Newfoundland, Canada. It is the eastern most Canadian province. It is a place I have visited three times.
On my third visit to Newfoundland I did go through the ‘ceremony’ to become an honorary ‘Newfie’. (You must drink at least one swallow of a disgusting concoction called ‘Grog’ and then kiss a Cod fish.).
The province is officially called Newfoundland-Labrador. Newfies consider themselves independent since they are an island and Labrador is the land mass way up north. Canada did it basically since both entities are considered ‘have-not’ and are economically vulnerable.
Newfoundland (pronounced ‘Newfinland’) is the only province whose residents speak English (97%). It is a heavy Irish sounding brogue and can be difficult to understand. The capital is St. John’s. Newfies have their own separate time zone which is 2 1/2 hours earlier than the Eastern Time Zone.
The name comes from King Henry VII stating it was the ‘New Founde Lande’ after English explorers arrived. Historically Basque fishers were there also and they called it: ‘Terra Nova’ (New Land). Lief Ericsson came in 1011 and Newfoundland was the very first English ‘possession’ in 1583. [And of course, First Nation People had been there for 9,000 years).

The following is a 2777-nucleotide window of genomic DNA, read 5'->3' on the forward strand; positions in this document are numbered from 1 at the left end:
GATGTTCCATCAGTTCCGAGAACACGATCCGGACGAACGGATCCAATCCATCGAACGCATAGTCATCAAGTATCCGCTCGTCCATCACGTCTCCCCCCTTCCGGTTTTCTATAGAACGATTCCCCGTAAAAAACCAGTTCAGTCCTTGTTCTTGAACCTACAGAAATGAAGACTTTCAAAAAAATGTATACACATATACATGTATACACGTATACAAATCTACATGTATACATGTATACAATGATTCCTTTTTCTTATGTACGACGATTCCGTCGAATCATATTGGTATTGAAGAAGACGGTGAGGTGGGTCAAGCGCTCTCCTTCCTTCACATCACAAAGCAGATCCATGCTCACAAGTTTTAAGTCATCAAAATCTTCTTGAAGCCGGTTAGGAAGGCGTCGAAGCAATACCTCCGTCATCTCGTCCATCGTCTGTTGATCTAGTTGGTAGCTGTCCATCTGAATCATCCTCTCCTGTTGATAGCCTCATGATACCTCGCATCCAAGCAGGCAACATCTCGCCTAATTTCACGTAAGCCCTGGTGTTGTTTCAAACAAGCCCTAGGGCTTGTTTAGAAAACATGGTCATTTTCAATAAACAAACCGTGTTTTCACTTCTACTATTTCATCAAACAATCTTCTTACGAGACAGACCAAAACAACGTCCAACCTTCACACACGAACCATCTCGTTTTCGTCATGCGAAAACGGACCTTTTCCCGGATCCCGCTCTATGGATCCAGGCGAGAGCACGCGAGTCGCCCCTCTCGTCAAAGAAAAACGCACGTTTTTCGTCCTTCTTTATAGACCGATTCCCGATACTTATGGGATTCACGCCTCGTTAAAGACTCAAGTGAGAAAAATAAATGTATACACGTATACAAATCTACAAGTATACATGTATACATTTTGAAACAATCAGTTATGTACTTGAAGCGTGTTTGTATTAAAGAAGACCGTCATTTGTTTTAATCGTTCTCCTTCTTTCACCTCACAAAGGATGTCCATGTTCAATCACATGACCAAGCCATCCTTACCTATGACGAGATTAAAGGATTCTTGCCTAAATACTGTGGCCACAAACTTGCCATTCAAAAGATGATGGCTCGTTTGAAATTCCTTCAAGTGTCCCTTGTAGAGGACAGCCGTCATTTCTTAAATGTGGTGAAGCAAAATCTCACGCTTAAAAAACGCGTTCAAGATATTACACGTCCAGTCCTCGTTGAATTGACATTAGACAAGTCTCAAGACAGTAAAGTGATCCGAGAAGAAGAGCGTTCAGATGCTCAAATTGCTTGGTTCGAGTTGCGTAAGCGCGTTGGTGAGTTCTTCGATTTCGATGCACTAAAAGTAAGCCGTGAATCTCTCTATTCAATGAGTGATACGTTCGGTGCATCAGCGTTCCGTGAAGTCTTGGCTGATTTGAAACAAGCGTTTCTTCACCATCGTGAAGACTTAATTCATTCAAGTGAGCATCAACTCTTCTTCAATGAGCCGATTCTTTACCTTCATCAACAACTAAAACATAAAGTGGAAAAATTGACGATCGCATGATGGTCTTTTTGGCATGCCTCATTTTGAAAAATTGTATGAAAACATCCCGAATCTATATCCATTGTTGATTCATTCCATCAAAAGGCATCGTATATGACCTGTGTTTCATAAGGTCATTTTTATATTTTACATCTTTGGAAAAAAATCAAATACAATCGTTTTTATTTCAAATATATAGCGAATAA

We heard about the strange land somewhere in Canada on September 11, 2001. When all airplanes were ordered out of the sky, many flights that were already in the air diverted to Gander airport in Newfoundland. The people of this small town took in hundreds of strangers who were stranded for days.
The flag was designed by Christopher Pratt in 1980. The Blue color represents the sea; The white is for snow and ice; The red is for the struggle of the people; The gold represents the confidence of the people; The blue triangles pays homage to the Union Flag; The red triangles represents Labrador.
A fascinating land with gracious people.